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Koven takes on role as non-resident fellow at Modern War Institute

Dr. Barnett S. Koven, START’s Training Director, Near-peer Competition Lead Researcher and Counterterrorism Lead Researcher, has been accepted as a non-resident fellow at the Modern War Institute (MWI) at the United States Military Academy at West Point.

“With almost 130 high-quality applicants, this was easily our most competitive year for selection,” MWI Director Col. Patrick Howell said. “I’m excited by the wide range of backgrounds of this year’s cohort because I truly believe that a variety of perspectives helps fight intellectual staleness.”

In his discussions with MWI, Koven proposed exploring operations in the information environment.

“I think this could give me an opportunity to delve deeper into reworking the Counterterrorism Net Assessment Data Structure (CT NEADS) project for information operations,” Koven said.

Koven first saw the call for proposals from MWI on the Summer Workshop for the Analysis of Military Operations and Strategy (SWAMOS) listserv, which was a program he took part in as a doctoral student.

“I proposed something related to operations in the information environment as it relates to great power competition,” Koven said. “I think a lot of people are talking about it, and no one really understands how this works in practice, both in the Department of Defense and academia. So I think there's a lot of fertile ground there.”

In collaboration with his former doctoral student, Cpt. Maggie Smith, Koven is proposing a joint project with MWI, the Army Cyber Institute at West Point and the Joint Special Operations University (JSOU).

“What we are currently trying to do is pitch a project with West Point and JSOU to put together a publication about non-kinetic approaches to countering near-peer competitors, such as operations in the information environment and the cyber domain,” Koven said. “Hopefully this ends up being a research study that helps better position both START and the U.S. Army for competing with near-peer competitors, and potentially also leads to some benefits for cadets at West Point, if we are able to involve them in the research.”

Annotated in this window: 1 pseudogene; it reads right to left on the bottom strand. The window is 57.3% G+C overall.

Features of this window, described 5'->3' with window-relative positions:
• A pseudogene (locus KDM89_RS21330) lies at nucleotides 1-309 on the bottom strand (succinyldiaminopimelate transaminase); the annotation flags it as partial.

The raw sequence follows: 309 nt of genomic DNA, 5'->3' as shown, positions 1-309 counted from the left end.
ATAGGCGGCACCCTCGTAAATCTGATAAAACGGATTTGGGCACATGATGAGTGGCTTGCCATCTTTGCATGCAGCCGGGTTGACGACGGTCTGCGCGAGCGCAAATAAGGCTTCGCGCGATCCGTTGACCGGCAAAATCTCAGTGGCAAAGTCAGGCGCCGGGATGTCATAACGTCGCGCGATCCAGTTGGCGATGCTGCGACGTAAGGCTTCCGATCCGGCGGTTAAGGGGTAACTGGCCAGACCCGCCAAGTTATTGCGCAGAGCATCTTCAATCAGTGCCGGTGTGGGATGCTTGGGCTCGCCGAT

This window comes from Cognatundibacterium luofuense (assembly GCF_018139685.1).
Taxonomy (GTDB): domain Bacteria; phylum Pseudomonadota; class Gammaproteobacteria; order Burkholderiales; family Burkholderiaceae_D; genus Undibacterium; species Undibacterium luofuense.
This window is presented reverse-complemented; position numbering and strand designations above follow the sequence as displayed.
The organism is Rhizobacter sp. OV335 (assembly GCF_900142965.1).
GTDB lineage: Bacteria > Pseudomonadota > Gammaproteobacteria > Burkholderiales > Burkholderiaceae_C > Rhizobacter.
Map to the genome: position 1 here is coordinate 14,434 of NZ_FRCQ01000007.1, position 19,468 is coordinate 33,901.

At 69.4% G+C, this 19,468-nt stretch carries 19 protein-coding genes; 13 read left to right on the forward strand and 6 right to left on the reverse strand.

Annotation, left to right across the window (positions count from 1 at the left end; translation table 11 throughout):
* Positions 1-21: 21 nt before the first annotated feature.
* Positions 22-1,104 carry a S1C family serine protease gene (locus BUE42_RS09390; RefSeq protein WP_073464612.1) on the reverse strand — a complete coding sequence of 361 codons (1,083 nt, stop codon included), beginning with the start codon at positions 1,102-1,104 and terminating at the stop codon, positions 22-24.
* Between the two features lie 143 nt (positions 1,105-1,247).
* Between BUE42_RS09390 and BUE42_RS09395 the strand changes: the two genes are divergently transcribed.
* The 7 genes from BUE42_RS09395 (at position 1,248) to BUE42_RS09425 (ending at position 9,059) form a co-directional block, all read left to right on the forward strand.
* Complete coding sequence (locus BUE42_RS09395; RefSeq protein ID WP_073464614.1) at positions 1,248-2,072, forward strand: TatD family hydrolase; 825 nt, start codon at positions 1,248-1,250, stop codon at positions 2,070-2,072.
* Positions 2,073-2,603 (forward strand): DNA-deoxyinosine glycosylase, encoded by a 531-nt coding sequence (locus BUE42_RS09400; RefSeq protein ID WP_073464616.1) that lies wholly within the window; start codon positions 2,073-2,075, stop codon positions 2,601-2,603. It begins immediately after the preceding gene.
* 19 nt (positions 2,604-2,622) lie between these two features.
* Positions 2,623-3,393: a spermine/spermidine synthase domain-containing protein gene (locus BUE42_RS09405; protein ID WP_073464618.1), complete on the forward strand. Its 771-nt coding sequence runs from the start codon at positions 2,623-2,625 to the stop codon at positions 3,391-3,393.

START already has close ties to both West Point and JSOU, as START’s Director William Braniff graduated from West Point and later worked at the Combating Terrorism Center there, and has been lecturing at JSOU for over a decade. Koven is also an adjunct faculty member at JSOU, and in addition to lecturing in their classrooms, he has produced a JSOU occasional paper on “Re-Evaluating Special Operations Forces-Led Counterterrorism Efforts,” and he and fellow START Senior Researcher Dr. Katy Lindquist have a forthcoming book-length monograph on special operations forces counterterrorism effectiveness with JSOU Press.

“This proposal, should it be favorably reviewed, is just a first step in what I hope will be a more pronounced relationship between START, JSOU and West Point,” Koven said.

Koven sees his proposed project being relevant to the United States’ competition with China and Russia.

“A lot of policymakers are thinking about how we would fight a force-on-force engagement in or near mainland China,” Koven said. “But I think the reality here is if the U.S. finds itself fighting a shooting war inside China’s Anti-Access/Area Denial (A2/AD) bubble, it’s already lost. This competition is going to play out in the non-kinetic space and in the periphery. What’s more, I am not convinced the U.S. is prepared for this.”

Koven foresees future conflicts which depend on influencing populations and operations in the cyber domain, more so than traditional military actions. In terms of periphery, Koven identifies the potential for competition playing out in places as diverse as Baluchistan, Pakistan or in huge swaths of Africa, where the Chinese are actively trying to extend their influence through programs like the Belt and Road Initiative.

“But in terms of operations in the information environment, this is about denying strategic gains, whether it's militarily strategic or economically strategic, to the adversary, by influencing the local population,” Koven said. “And in some respects, this is much easier. For example, a messaging campaign encouraging an African population to resist their government making a ‘sweetheart’ deal wherein China finances their infrastructure for astronomically ballooning payments, is not a hard message to sell. It's just about developing locally appropriate messaging strategies and doing a better job at it than the adversary.”

Koven notes that the work done on the CT NEADS project can inform operations in the information environment.

“The idea here is we use the same approach to data integration as CT NEADS and do even more with public opinion data,” Koven said. “Influencing publics is going to be critical to besting near-peer competitors in these third countries. So by developing a tool that will help us put data against our understanding, we will be able to devise better approaches to operations in the information environment, we’ll be able to test them to a limited extent in a sandbox-type environment and then we'll be able to evaluate actual operations so we can fully understand what worked, what didn't and why.”

Koven also pointed out that this may have an impact on how the United States approaches other conflicts in the future.

“For the last 20 years in counterterrorism, the U.S. government spent lavishly on a panoply of programs, hoping that some interventions would stick even if it wasn’t always clear which ones were effective and which were not,” Koven said. “This, of course, was not a cost-effective approach. And while the U.S. could afford to do so when fighting al-Qaida, which compared to the U.S. government is poor and ill-equipped, a similar approach applied towards competition with China would prove catastrophic.”